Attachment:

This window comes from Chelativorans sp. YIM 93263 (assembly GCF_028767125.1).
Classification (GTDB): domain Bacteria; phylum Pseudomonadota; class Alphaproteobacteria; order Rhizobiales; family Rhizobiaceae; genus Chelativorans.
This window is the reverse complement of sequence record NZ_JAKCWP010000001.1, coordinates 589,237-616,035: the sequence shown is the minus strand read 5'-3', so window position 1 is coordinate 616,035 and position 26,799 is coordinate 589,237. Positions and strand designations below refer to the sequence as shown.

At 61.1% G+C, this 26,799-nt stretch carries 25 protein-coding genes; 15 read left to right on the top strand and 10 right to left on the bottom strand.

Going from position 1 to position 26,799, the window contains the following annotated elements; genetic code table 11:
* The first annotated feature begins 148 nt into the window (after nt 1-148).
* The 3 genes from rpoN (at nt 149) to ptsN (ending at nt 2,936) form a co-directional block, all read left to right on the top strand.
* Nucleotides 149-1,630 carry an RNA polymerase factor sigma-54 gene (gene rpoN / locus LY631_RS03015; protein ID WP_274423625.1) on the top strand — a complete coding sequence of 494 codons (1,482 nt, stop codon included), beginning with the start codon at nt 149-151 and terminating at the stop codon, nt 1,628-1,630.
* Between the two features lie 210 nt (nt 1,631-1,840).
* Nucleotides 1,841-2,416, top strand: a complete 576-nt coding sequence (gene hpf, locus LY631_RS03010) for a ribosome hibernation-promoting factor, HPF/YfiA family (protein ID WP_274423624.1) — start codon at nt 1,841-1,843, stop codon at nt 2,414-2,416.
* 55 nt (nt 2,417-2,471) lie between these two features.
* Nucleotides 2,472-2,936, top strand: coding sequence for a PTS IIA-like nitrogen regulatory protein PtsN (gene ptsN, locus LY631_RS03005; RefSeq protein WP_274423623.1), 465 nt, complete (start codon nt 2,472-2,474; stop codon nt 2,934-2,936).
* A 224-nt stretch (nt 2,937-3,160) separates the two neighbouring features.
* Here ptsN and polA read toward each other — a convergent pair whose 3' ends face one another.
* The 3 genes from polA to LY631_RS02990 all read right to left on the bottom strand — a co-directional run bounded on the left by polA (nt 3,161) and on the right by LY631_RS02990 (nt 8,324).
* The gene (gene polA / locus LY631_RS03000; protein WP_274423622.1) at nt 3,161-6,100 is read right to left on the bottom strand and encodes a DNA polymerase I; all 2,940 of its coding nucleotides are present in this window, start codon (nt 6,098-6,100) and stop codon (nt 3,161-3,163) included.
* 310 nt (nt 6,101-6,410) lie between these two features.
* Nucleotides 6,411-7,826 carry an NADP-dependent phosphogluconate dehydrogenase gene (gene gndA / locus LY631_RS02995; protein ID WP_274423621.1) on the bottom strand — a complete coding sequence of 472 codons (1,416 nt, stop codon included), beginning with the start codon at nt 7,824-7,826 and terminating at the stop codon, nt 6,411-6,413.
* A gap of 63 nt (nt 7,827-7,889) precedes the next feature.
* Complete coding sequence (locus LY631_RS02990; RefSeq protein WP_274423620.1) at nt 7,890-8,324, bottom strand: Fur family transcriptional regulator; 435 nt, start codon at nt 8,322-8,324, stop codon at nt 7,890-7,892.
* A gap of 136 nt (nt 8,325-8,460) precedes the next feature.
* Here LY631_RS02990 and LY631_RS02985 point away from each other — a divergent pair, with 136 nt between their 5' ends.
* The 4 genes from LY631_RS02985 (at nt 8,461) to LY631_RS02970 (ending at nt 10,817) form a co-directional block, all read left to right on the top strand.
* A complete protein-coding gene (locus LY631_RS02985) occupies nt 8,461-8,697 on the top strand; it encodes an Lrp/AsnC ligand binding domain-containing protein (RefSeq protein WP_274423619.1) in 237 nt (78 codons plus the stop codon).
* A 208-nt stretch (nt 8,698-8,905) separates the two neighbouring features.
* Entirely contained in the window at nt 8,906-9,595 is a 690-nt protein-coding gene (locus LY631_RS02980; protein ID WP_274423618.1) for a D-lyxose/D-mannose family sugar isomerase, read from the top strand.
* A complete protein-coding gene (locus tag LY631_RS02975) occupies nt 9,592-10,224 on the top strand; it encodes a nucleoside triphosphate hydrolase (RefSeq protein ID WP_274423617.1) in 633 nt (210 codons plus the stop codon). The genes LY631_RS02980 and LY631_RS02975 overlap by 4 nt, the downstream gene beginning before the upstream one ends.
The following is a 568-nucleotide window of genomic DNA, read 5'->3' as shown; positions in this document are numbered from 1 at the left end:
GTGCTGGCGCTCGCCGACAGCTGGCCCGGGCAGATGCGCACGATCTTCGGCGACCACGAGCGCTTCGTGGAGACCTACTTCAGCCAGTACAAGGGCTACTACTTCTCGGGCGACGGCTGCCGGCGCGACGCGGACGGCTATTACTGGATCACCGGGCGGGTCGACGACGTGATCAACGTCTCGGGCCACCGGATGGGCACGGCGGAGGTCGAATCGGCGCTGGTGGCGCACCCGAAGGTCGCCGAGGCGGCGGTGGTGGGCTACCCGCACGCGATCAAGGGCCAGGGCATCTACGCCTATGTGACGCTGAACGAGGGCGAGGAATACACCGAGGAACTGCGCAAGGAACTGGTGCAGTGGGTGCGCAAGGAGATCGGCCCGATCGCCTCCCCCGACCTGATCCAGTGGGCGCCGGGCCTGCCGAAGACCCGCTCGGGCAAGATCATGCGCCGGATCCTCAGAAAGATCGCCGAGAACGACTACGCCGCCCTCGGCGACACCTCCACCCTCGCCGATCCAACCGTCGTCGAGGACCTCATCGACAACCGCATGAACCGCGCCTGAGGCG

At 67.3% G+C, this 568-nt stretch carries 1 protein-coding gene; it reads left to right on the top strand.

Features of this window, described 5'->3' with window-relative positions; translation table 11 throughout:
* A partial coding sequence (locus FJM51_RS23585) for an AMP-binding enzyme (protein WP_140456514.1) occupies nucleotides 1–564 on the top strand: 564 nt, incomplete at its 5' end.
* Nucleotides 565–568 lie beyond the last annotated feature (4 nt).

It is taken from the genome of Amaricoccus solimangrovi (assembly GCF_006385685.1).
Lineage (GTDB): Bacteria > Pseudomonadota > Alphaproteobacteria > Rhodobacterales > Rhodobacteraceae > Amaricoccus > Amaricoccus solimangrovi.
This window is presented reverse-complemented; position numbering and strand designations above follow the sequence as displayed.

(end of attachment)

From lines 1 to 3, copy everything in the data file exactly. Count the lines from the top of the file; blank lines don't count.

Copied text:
This window comes from Chelativorans sp. YIM 93263 (assembly GCF_028767125.1).
Classification (GTDB): domain Bacteria; phylum Pseudomonadota; class Alphaproteobacteria; order Rhizobiales; family Rhizobiaceae; genus Chelativorans.
This window is the reverse complement of sequence record NZ_JAKCWP010000001.1, coordinates 589,237-616,035: the sequence shown is the minus strand read 5'-3', so window position 1 is coordinate 616,035 and position 26,799 is coordinate 589,237. Positions and strand designations below refer to the sequence as shown.